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It's time Parliament had a say on 'disgraceful' PNG solution

Frank Brennan |  04 June 2014

Fig leafOn Monday night, this exchange took place on ABC 4 Corners between presenter Kerry O'Brien and Archbishop Mark Coleridge about Australia's new system of offshore processing and resettlement for asylum seekers arriving on Australian territory without a visa.

O'BRIEN: Archbishop Coleridge, one of the most powerful moments in the new Pope's reign was his very pointed and poignant visit to the Italian island of Lampedusa to see and be seen with the north Africans who risked their lives on leaky boats to seek asylum in Europe. Now, have you wondered what Pope Francis might think of Australia if he were able to visit the Manus Island detention centre?

COLERIDGE: I think he would be appalled. Just recently, Australian bishops put out a very clear and strong, but measured statement on this very point and I think Pope Francis would subscribe to that statement very strongly, saying that the current policy, supported by both sides of politics, is morally unacceptable and shames our country. And, the need for it to be reconsidered is urgent and what is puzzling and indeed troubling in all of this is that you have politicians who are not themselves cruel people, quite the contrary, but they are presiding over a policy which has to be named cruel.

This cruel arrangement cannot be scrutinised by our courts and it has never been approved by our Parliament. In the name of democracy, in the name of Australian self-respect, and in the name of human rights protection and the rule of law, it is time this arrangement was presented to our Parliament for its approval by our elected representatives or for immediate ditching. This arrangement constitutes a flagrant exercise of wanton executive power without any checks and balances. It's a disgrace.

In his second reading speech for the Migration Legislation Amendment (Offshore Processing and Other Measures) Bill 2011 on 21 September 2011, then Labor Immigration Minister Chris Bowen said:

This bill amends the Migration Act 1958 and the Immigration (Guardianship of Children) Act 1946 to clarify the framework for taking irregular maritime arrivals, who arrive in Australia at an excised offshore place, to another country for assessment of their protection claims. The purpose of this bill is clear: to restore to the executive the power to set Australia's border protection policies, specifically the power to transfer asylum seekers arriving at excised offshore places to a range of designated third countries within the region, while ensuring protection from refoulement, for the processing of their claims.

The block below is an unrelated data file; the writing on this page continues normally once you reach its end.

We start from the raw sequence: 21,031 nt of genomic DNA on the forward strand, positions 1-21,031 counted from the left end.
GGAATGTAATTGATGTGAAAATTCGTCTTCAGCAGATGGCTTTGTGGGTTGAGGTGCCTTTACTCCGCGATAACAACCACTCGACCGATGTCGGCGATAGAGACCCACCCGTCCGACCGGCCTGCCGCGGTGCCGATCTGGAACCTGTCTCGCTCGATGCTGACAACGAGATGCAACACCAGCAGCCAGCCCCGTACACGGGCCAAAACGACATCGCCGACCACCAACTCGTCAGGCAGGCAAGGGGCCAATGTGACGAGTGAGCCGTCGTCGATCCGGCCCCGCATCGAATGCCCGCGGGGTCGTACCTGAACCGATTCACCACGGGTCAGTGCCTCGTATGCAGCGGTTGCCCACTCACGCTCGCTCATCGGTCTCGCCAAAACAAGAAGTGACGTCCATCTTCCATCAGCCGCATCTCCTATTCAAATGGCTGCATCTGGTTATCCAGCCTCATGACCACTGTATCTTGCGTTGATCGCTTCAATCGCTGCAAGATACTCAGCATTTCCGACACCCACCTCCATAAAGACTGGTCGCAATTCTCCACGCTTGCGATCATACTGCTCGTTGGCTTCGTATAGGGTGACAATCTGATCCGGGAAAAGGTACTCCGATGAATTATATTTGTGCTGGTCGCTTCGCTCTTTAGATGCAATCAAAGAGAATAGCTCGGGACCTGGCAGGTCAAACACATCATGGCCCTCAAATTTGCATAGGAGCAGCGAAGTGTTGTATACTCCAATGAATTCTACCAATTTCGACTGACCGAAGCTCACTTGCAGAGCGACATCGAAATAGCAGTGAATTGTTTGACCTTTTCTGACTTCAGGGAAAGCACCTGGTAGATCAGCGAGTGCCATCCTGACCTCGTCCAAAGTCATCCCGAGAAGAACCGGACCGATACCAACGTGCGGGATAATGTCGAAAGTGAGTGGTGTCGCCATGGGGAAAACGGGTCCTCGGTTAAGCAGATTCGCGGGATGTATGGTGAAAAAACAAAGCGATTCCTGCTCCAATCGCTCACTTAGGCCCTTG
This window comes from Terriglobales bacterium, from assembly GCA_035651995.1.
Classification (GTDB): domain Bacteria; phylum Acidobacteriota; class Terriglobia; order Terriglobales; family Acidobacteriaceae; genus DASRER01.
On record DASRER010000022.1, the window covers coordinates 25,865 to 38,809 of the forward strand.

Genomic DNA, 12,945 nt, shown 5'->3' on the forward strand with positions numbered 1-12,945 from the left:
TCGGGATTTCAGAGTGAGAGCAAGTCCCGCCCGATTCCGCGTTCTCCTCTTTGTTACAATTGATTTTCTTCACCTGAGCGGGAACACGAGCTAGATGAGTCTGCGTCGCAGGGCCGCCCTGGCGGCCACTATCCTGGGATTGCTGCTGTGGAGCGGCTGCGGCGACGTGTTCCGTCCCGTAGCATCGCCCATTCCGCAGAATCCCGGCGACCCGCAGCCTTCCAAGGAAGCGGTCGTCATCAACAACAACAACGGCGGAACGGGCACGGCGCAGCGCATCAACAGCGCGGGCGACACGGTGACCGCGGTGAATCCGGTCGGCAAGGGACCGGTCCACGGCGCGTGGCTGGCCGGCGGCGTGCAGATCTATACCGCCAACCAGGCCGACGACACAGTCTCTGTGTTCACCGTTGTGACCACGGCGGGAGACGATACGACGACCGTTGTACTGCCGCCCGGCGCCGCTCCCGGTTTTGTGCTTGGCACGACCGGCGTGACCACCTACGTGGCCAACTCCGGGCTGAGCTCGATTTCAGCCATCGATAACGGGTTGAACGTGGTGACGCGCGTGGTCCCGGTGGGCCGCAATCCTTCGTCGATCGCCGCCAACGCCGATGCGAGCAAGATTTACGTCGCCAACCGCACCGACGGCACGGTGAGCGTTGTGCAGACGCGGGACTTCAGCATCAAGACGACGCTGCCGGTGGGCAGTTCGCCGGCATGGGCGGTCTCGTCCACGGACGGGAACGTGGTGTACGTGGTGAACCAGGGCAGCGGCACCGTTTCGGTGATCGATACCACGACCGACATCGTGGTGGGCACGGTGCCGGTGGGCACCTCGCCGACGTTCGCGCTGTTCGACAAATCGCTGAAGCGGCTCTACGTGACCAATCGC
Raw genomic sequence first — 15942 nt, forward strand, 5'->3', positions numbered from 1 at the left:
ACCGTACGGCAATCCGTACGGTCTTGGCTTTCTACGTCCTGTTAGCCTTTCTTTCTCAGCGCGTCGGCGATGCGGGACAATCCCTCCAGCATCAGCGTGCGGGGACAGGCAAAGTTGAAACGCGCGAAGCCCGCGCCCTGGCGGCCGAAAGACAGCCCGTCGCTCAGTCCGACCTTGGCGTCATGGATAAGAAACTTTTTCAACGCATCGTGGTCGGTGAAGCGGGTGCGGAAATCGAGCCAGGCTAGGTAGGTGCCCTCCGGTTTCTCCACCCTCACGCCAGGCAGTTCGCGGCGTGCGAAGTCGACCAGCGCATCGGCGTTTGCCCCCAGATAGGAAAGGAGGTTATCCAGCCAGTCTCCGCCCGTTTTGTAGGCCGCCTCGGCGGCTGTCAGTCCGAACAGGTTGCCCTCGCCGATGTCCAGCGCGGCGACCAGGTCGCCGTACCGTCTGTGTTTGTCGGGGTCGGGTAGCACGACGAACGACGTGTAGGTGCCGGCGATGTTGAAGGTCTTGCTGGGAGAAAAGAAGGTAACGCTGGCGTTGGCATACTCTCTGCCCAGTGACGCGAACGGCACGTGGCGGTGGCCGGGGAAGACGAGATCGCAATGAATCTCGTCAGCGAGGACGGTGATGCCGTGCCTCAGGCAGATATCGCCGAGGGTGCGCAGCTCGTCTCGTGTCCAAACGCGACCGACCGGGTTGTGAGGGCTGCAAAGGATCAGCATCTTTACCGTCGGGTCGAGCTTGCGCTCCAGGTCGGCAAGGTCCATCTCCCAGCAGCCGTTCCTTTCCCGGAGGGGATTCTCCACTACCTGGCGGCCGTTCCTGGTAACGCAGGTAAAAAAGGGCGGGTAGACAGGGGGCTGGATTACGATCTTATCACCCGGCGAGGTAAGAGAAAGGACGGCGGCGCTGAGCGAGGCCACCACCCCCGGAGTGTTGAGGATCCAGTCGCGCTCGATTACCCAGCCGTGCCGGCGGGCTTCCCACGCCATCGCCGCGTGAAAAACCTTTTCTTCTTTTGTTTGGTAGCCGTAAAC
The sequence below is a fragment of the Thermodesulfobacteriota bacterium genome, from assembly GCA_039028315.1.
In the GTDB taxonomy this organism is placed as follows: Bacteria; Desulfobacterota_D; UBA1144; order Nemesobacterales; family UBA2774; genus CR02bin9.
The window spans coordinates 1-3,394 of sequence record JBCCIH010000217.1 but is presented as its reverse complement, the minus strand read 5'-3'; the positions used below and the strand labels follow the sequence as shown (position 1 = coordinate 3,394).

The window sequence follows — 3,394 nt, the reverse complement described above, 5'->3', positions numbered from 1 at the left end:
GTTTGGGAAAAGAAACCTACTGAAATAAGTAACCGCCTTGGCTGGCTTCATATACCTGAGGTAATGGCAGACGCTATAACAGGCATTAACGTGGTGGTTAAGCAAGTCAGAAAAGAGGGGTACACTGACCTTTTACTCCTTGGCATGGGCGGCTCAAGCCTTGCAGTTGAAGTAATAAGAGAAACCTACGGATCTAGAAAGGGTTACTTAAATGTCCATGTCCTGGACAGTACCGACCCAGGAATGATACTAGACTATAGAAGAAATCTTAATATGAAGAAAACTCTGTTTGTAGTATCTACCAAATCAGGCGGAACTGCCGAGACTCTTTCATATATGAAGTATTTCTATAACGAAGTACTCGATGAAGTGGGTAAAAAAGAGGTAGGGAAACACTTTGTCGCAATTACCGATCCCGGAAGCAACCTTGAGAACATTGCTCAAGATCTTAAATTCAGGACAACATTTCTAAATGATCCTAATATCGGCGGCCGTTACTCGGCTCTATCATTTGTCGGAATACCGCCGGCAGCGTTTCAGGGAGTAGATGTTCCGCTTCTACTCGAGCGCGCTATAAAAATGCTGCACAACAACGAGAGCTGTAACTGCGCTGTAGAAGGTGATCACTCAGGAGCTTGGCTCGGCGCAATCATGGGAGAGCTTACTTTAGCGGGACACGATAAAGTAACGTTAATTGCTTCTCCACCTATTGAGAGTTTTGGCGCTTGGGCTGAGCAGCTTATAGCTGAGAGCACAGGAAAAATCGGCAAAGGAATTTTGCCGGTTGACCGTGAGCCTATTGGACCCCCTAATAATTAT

Importantly, he then went on to spell out the political accountability entailed in the Executive providing materials to the Parliament. He said:

In order to strengthen political accountability, the new section 198AC requires the minister to lay before parliament several documents for the purpose of informing the parliamentary — and public — debate on the designation of a country as an 'offshore processing country'.

These documents include:


  • a statement of the minister's reasons for considering the designation to be in the national interest;
  • a copy of any written agreement — whether binding or not — with the designated country relating to the transfer of persons;
  • a statement about consultations with the Office of the United Nations High Commissioner for Refugees;
  • a summary of any advice received from UNHCR about the designation; and
  • a statement about any arrangements that are in place, or will be put in place, for the treatment of transferees.


These are criteria that do not go to the validity of the designation. They go to political accountability. In enacting these amendments, this government is plainly intending to re-enliven the arrangement entered into with the government of Malaysia. It is also intending to allow the coalition, opposite, to re-enliven its proposal to transfer boat arrivals to Nauru, should it one day carry the responsibilities of government.

The government believes the Malaysia arrangement is far the superior, removing, as it does, the essential product people smugglers are able to sell their vulnerable customers: the prospect of likely resettlement in Australia.

By comparing the Malaysia and Nauru options, Bowen was suggesting that Malaysia was superior because it included a requirement that those moved to Malaysia were not permitted to return to Australia. He envisaged that any resurrection of the Nauru option would entail the possibility of a durable solution being provided by way of resettlement in Australia.

But for the intent of getting around the High Court decision in relation to the Malaysia solution, members of Parliament and the public were led to believe that any other designation would be for the purposes of temporary offshore processing and not for the purposes of permanent offshore resettlement.

Neither the PNG Agreement nor the Nauru Agreement negotiated by Kevin Rudd before the commencement of the 2013 election campaign have been scrutinised or approved by the Parliament. It's time they were.

The Nauru agreement depends for legality on the fig leaf of parliamentary coverage given by the tabling of documents by Minister Chris Bowen on 10 September 2012 when he told Parliament:

By presenting the designation and accompanying documents in accordance with the legislation, we are providing the parliament with the opportunity to be satisfied that they are appropriate. Again, I call on both houses of parliament to approve this designation, to enable the first transfers of offshore entry persons to Nauru and to provide the circuit-breaker to irregular maritime arrivals called for by the (Houston) expert panel's report.